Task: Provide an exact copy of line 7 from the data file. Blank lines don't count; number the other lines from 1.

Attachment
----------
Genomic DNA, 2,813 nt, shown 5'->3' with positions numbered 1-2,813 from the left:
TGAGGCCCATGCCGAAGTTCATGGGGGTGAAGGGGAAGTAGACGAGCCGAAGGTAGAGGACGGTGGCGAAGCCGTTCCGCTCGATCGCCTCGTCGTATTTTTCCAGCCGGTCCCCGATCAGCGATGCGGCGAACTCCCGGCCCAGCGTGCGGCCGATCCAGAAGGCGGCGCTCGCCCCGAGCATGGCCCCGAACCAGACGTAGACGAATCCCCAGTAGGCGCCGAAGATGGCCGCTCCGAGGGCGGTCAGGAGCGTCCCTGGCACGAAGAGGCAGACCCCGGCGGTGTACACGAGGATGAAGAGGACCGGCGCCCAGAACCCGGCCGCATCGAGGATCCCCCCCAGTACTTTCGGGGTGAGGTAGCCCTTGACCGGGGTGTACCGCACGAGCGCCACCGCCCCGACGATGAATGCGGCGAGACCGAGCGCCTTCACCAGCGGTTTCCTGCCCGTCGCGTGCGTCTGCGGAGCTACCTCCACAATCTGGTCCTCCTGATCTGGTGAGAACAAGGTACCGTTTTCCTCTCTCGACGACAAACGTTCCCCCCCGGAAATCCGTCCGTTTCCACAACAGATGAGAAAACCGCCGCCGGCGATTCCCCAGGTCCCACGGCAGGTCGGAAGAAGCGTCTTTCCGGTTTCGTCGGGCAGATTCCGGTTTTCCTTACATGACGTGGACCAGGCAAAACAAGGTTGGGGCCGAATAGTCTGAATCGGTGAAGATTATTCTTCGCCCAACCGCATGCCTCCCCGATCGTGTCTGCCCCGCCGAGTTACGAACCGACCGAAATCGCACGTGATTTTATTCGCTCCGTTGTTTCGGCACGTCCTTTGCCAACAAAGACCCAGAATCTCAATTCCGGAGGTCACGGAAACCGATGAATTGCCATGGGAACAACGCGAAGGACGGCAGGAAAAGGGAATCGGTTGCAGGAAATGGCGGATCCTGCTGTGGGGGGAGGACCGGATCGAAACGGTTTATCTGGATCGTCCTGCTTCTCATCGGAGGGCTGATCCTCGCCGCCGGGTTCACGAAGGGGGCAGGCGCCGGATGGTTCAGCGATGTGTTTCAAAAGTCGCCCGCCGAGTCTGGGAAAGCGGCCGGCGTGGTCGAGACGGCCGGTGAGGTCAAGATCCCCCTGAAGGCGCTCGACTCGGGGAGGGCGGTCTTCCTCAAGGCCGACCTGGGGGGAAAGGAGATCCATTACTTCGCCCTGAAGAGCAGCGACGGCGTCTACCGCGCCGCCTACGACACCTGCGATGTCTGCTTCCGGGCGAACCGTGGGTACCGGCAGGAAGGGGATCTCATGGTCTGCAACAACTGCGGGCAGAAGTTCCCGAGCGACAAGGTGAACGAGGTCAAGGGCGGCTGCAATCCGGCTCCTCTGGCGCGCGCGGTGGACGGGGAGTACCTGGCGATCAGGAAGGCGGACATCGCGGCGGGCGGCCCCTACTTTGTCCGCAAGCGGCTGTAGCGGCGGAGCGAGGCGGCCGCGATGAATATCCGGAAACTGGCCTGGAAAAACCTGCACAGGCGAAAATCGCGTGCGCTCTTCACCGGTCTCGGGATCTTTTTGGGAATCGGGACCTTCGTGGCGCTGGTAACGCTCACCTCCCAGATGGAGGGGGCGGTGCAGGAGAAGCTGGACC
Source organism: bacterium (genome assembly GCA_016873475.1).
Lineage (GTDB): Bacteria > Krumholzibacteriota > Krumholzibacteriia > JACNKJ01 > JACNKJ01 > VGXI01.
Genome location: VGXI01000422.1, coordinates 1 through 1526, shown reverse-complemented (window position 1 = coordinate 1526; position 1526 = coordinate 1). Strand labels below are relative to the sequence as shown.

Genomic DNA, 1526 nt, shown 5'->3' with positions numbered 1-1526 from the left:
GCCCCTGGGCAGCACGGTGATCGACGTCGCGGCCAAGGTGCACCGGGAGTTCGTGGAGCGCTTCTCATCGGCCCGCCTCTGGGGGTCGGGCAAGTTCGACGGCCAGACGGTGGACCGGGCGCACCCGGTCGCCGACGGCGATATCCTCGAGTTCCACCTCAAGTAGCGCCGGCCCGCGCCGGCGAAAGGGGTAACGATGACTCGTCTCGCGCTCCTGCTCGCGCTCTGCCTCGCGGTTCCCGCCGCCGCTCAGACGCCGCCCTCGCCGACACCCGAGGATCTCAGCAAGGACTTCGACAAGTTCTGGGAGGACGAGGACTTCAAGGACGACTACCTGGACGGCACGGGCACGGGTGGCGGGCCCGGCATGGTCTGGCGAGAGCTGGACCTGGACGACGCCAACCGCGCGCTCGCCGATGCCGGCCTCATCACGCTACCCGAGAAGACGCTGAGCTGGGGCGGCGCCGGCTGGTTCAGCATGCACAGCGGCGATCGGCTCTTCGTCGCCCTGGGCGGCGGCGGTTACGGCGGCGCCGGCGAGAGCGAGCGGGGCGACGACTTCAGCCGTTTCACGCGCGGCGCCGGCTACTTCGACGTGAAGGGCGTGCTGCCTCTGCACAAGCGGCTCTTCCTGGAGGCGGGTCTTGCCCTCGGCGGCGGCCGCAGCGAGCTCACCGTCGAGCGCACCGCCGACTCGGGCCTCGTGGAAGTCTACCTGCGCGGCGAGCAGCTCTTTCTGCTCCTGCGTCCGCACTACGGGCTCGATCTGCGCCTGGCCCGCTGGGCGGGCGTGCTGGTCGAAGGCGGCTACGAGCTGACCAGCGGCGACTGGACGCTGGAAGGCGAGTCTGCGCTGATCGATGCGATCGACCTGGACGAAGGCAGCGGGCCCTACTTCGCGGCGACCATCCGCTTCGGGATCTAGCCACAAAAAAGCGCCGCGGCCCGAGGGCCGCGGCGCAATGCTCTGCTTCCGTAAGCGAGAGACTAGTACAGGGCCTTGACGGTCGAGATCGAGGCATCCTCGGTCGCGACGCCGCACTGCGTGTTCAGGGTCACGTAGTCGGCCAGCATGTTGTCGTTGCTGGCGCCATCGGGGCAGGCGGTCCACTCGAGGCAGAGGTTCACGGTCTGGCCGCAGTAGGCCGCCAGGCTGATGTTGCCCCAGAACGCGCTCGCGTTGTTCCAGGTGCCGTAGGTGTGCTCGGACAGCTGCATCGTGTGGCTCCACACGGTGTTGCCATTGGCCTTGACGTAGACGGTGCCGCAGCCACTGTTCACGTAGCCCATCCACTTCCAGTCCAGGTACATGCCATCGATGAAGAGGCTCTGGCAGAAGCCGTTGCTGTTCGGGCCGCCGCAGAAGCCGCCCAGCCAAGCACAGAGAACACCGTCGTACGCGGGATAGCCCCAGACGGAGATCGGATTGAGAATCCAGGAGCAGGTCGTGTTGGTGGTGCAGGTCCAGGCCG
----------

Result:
GCCCCTGGGCAGCACGGTGATCGACGTCGCGGCCAAGGTGCACCGGGAGTTCGTGGAGCGCTTCTCATCGGCCCGCCTCTGGGGGTCGGGCAAGTTCGACGGCCAGACGGTGGACCGGGCGCACCCGGTCGCCGACGGCGATATCCTCGAGTTCCACCTCAAGTAGCGCCGGCCCGCGCCGGCGAAAGGGGTAACGATGACTCGTCTCGCGCTCCTGCTCGCGCTCTGCCTCGCGGTTCCCGCCGCCGCTCAGACGCCGCCCTCGCCGACACCCGAGGATCTCAGCAAGGACTTCGACAAGTTCTGGGAGGACGAGGACTTCAAGGACGACTACCTGGACGGCACGGGCACGGGTGGCGGGCCCGGCATGGTCTGGCGAGAGCTGGACCTGGACGACGCCAACCGCGCGCTCGCCGATGCCGGCCTCATCACGCTACCCGAGAAGACGCTGAGCTGGGGCGGCGCCGGCTGGTTCAGCATGCACAGCGGCGATCGGCTCTTCGTCGCCCTGGGCGGCGGCGGTTACGGCGGCGCCGGCGAGAGCGAGCGGGGCGACGACTTCAGCCGTTTCACGCGCGGCGCCGGCTACTTCGACGTGAAGGGCGTGCTGCCTCTGCACAAGCGGCTCTTCCTGGAGGCGGGTCTTGCCCTCGGCGGCGGCCGCAGCGAGCTCACCGTCGAGCGCACCGCCGACTCGGGCCTCGTGGAAGTCTACCTGCGCGGCGAGCAGCTCTTTCTGCTCCTGCGTCCGCACTACGGGCTCGATCTGCGCCTGGCCCGCTGGGCGGGCGTGCTGGTCGAAGGCGGCTACGAGCTGACCAGCGGCGACTGGACGCTGGAAGGCGAGTCTGCGCTGATCGATGCGATCGACCTGGACGAAGGCAGCGGGCCCTACTTCGCGGCGACCATCCGCTTCGGGATCTAGCCACAAAAAAGCGCCGCGGCCCGAGGGCCGCGGCGCAATGCTCTGCTTCCGTAAGCGAGAGACTAGTACAGGGCCTTGACGGTCGAGATCGAGGCATCCTCGGTCGCGACGCCGCACTGCGTGTTCAGGGTCACGTAGTCGGCCAGCATGTTGTCGTTGCTGGCGCCATCGGGGCAGGCGGTCCACTCGAGGCAGAGGTTCACGGTCTGGCCGCAGTAGGCCGCCAGGCTGATGTTGCCCCAGAACGCGCTCGCGTTGTTCCAGGTGCCGTAGGTGTGCTCGGACAGCTGCATCGTGTGGCTCCACACGGTGTTGCCATTGGCCTTGACGTAGACGGTGCCGCAGCCACTGTTCACGTAGCCCATCCACTTCCAGTCCAGGTACATGCCATCGATGAAGAGGCTCTGGCAGAAGCCGTTGCTGTTCGGGCCGCCGCAGAAGCCGCCCAGCCAAGCACAGAGAACACCGTCGTACGCGGGATAGCCCCAGACGGAGATCGGATTGAGAATCCAGGAGCAGGTCGTGTTGGTGGTGCAGGTCCAGGCCG